We, like many, have our road trip traditions. Most of them started when Terry had accepted a promotion in South Carolina, in 1991. It was Daughter #1's Senior year in high school so he moved (from Michigan) and we girls stayed so she could graduate with her class of 92. It was an extremely difficult year. ( Then 3 years later, he was one of 25 people downsized, in one day, and walked out under armed guards....but, that is another story.) He tried to come home every couple of months and those that he couldn't, I would take the 2 younger girls out of school and we would be off on a road trip. They were 7 and 9. For those that know me, that was huge. I have no sense of direction. None... Zilch...Nada...Nothing. Now I have a Garmin, but not then. I also get migraines, usually brought on by stress, so for me to drive from Michigan to South Carolina with 2 little girls was a difficult thing. But, it was worse not to be together, so off we went. A lot of the time Middle Daughter, my navigator, would sit up front in that packed minivan, with the road atlas on her little lap, telling me which town was next. Daughter # 3 was buckled in the far back, with her Barbies, in her own world.
So, for road trips we have certain in the car snacks. Twizzlers and pretzel rods. I have to have a fountain Diet Coke from the gas station. A bottle or can of Coke won't do. No, it has to be a fountain drink. They just taste better. Then a couple of hours down the road, we have to stop so I can go to the bathroom..... and get a new fountain Diet Coke. Etc., etc., etc. Those 2 hour stops were to allow little girls with little bladders potty stops. (Unlike my cousin, a man, who carried a potty in his car so his daughters had to use that. We still raze him about "his rules" being so ridged that no one wanted to ride with him.) Now, those 2 hour stops are good for my old bladder. Giving up my drink is not even an option.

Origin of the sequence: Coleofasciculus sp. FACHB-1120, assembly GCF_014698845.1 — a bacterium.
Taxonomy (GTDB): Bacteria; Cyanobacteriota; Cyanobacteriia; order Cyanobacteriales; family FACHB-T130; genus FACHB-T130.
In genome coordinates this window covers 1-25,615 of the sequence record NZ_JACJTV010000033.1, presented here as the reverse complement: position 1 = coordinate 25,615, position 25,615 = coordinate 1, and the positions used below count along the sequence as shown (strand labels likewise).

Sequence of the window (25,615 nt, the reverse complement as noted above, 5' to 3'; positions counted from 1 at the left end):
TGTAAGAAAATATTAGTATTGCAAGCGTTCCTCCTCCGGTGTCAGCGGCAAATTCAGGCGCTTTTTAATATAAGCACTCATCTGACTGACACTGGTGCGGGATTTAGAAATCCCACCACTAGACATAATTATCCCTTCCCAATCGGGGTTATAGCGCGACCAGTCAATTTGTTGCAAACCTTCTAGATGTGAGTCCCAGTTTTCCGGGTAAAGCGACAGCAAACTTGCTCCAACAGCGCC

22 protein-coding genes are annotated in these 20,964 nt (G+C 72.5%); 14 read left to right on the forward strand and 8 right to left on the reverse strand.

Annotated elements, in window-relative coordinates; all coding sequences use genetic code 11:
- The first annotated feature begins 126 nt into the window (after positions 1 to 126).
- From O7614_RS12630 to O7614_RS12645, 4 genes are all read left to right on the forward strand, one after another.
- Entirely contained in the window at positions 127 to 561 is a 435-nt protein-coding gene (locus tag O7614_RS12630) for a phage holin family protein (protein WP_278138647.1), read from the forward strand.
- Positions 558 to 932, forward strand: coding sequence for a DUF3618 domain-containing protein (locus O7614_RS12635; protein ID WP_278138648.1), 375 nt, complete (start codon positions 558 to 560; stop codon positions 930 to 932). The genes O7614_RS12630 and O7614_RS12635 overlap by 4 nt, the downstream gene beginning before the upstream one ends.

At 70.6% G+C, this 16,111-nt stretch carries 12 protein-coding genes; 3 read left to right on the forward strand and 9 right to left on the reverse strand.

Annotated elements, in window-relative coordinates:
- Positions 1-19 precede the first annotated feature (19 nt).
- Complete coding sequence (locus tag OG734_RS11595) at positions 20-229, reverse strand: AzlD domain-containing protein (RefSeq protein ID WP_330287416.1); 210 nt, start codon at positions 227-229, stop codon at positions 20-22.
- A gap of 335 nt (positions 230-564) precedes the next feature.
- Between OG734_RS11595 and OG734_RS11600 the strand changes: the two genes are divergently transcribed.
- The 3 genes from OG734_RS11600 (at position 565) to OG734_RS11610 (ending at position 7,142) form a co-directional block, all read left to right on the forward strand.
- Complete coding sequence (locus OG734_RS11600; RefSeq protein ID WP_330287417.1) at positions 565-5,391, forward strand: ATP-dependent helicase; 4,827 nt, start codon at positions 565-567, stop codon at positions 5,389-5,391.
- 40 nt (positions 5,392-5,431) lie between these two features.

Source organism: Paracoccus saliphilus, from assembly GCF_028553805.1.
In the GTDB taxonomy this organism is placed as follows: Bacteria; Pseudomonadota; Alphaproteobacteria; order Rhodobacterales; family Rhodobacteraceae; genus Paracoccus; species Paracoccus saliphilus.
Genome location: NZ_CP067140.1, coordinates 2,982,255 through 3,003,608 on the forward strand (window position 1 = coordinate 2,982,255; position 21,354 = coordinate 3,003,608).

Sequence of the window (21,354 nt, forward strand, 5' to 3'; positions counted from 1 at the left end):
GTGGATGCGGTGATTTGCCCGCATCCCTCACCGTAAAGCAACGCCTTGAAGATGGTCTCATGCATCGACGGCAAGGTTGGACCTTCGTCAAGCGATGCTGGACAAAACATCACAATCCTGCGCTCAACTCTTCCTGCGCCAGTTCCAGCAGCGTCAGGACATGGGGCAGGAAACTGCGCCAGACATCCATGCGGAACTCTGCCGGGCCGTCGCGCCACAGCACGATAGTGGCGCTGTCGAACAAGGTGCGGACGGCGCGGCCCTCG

We also need road music. Even with satellite radio I have to bring some favorite CDs to listen to: John Denver, The Eagles, Bob Segar, Rod Stewart, Kenny Chesney, Jimmy Buffett, Hank Jr., and Willie.
(Of course, all of this "stuff" is at my feet. Being the Mom I have never traveled with foot room.)
Willie has the perfect road song. You can bet it will be playing when we pull out of the drive this time too.